Again Bowers moved to dismiss the complaint. Bowers asserted, as it had previously, that under section 2-619(a)(9) of the Code of Civil Procedure, Genelco's claim against it was barred by a qualified privilege. (See Ill. Rev. Stat. 1987, ch. 110, par. 2-619(a)(9).) In addition, Bowers' motion expressly incorporated its previous motions to dismiss, one of which had included the affidavit of Dan Bowers.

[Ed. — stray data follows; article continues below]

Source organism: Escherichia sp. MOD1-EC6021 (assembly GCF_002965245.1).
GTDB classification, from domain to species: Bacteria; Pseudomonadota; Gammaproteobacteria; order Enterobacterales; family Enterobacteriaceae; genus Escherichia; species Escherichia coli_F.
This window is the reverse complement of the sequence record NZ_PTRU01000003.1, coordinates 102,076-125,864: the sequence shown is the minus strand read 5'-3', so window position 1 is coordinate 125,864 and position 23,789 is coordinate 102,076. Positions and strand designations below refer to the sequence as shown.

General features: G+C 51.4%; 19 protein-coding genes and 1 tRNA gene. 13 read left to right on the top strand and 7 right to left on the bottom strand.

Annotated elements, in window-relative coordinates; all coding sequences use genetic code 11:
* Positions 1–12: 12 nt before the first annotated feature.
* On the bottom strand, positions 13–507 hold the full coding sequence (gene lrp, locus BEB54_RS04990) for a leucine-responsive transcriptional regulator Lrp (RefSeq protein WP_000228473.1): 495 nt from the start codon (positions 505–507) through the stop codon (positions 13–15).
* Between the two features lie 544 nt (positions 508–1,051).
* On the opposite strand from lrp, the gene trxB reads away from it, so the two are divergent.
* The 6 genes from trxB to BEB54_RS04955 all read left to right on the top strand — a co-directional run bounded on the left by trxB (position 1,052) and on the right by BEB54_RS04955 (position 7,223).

After hearing argument by the parties, the transcript reveals that the trial court reviewed in detail the third amended complaint, its prior rulings on Genelco's previous complaints, as well as the applicable case law, and then concluded that consultants such as Bowers possessed a qualified privilege in presenting reports of their findings. The court reasoned that if such consultants were not protected by a qualified privilege, there would be an improper chilling effect upon those hired to render professional judgments. The court concluded that the ...